It’s been a while since I’ve reviewed a distillery’s core bottling. In some ways, I’d like to get some more on here, because I think the pendulum in terms of value for money is swinging back from indie bottlers to the distilleries themselves – when quality is taken into question, I should add.
Good casks are hard to find on the secondary market – the stuff that’s been churned out for the most part has come from very weak and ineffective casks, which have done no favours to the maturing spirit. (Incidentally, if you’re interested in one mother of an article on wood, take a look at this.)
So I made an impulse purchase, seeking a very affordable everyday dram – and this time I decided to head for a proprietary bottling rather than another independent, which is my usual go-to choice for something interesting. After all, it’s the distilleries who have the decent stock these days, given the second, third, fourth filled nonsense we’re seeing a lot of from indies at the budget end of the spectrum.
So I thought about Glengoyne, which I visited last year. I enjoyed many of the drams I tried then, particularly the process of assembling my own single malt, and thought: let’s give them a go. After being pleased by the Glengoyne 12 Year Old, I took a step up the chain to the Glengoyne 15 Years Old, which costs just under £50. The whisky has been matured in a mixture of bourbon, first-fill sherry, and refill casks. It’s bottled at 43% ABV.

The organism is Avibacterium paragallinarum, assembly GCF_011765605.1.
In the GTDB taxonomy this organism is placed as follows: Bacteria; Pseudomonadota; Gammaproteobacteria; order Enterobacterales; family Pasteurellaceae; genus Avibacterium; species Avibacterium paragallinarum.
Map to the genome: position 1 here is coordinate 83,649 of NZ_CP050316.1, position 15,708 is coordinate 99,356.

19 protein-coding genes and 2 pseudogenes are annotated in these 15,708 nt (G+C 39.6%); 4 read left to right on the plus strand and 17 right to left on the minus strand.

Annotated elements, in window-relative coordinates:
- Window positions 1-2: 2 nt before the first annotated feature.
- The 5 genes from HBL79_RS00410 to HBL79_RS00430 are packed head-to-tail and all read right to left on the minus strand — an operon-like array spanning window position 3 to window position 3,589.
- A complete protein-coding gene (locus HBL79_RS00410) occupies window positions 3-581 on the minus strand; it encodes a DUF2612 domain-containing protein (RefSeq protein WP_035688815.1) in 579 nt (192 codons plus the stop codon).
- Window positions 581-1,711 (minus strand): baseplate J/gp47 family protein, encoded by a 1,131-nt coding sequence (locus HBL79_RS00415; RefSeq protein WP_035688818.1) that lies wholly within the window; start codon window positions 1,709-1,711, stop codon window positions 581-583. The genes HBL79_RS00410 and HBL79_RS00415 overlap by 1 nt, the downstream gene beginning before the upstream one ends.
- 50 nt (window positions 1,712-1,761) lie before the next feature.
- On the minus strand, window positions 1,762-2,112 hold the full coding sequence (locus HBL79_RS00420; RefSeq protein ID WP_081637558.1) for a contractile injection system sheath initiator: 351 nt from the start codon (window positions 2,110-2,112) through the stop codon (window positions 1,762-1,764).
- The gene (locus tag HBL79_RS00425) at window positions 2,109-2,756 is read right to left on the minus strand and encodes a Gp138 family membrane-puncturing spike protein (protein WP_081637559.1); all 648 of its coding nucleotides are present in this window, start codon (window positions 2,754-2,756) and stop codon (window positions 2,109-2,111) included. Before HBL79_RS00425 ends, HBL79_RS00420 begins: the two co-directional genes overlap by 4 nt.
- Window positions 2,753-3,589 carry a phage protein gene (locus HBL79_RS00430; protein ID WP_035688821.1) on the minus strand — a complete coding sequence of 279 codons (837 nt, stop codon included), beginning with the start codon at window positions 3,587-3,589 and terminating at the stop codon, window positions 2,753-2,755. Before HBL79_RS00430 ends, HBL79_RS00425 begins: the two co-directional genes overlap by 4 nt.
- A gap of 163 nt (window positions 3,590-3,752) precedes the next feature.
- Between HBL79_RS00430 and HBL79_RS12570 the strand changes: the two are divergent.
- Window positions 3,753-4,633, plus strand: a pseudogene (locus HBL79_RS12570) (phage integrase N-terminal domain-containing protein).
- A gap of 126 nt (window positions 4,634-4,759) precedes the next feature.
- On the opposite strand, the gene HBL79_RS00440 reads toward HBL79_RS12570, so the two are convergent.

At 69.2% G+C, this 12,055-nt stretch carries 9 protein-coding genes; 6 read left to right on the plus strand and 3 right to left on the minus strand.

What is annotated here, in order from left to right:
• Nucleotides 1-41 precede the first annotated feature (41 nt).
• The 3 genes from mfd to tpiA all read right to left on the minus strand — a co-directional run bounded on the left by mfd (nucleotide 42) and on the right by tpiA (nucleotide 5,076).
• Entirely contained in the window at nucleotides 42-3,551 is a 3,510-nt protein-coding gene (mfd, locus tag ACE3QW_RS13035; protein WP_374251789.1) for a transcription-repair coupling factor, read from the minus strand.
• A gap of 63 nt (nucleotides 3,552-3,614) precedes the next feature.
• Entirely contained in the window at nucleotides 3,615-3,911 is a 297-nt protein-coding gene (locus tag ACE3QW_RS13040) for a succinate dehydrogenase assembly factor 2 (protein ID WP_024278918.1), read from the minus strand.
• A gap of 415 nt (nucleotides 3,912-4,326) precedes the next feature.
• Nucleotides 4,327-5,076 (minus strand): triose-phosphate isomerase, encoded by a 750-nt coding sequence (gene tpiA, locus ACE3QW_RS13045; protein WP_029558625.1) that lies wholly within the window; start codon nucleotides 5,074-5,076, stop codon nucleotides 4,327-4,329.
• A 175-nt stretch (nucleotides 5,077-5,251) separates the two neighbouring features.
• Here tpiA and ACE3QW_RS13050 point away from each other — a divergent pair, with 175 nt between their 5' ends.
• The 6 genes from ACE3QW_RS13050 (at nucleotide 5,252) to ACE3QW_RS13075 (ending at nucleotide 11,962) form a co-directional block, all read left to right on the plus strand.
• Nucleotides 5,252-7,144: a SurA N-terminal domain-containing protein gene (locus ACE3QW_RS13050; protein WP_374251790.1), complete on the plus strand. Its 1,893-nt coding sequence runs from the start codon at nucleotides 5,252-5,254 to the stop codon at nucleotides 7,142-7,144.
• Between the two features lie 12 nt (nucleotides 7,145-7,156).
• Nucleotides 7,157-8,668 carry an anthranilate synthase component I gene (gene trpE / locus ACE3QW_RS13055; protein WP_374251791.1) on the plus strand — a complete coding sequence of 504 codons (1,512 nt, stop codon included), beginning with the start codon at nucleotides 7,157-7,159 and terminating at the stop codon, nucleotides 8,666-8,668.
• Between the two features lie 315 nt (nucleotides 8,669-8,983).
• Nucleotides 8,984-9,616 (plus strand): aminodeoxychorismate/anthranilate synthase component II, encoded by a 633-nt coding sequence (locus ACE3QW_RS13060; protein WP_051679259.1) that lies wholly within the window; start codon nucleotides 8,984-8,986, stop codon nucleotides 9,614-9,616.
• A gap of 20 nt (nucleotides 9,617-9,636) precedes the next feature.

Glengoyne 15 Years Old Review
Colour: deep copper.
On the nose: gorgeous. Definitely some of the lighter dried fruits: sultanas and dried apricots, with orchard fruits, perry, cinnamon. Then there’s a very pleasant toffee fudge and golden syrup note, with Tiramisu, that lovely light coffee edge. Custard powder and digestive biscuits, but then fresher fruit returns: apples, mango even.
In the mouth: lovely rounded, honey-led mouthfeel. A slightly more malty quality than the nose suggested: malted milk biscuits, toffee, baked apples in syrup, with a touch of vanilla (i.e. it’s not overwhelming as is often the case). Sultanas, a touch of blackcurrant curiously. Faint coffee grounds and burnt wholemeal toast. Silky, oily, a warming stem ginger finish.
A sublime bit of blending, and excellent value at £50. This is what whisky should be about. Accessible to all – in flavour and price – and tasty enough to satisfy jaded old things like me. Glengoyne is putting out some really good whisky of late.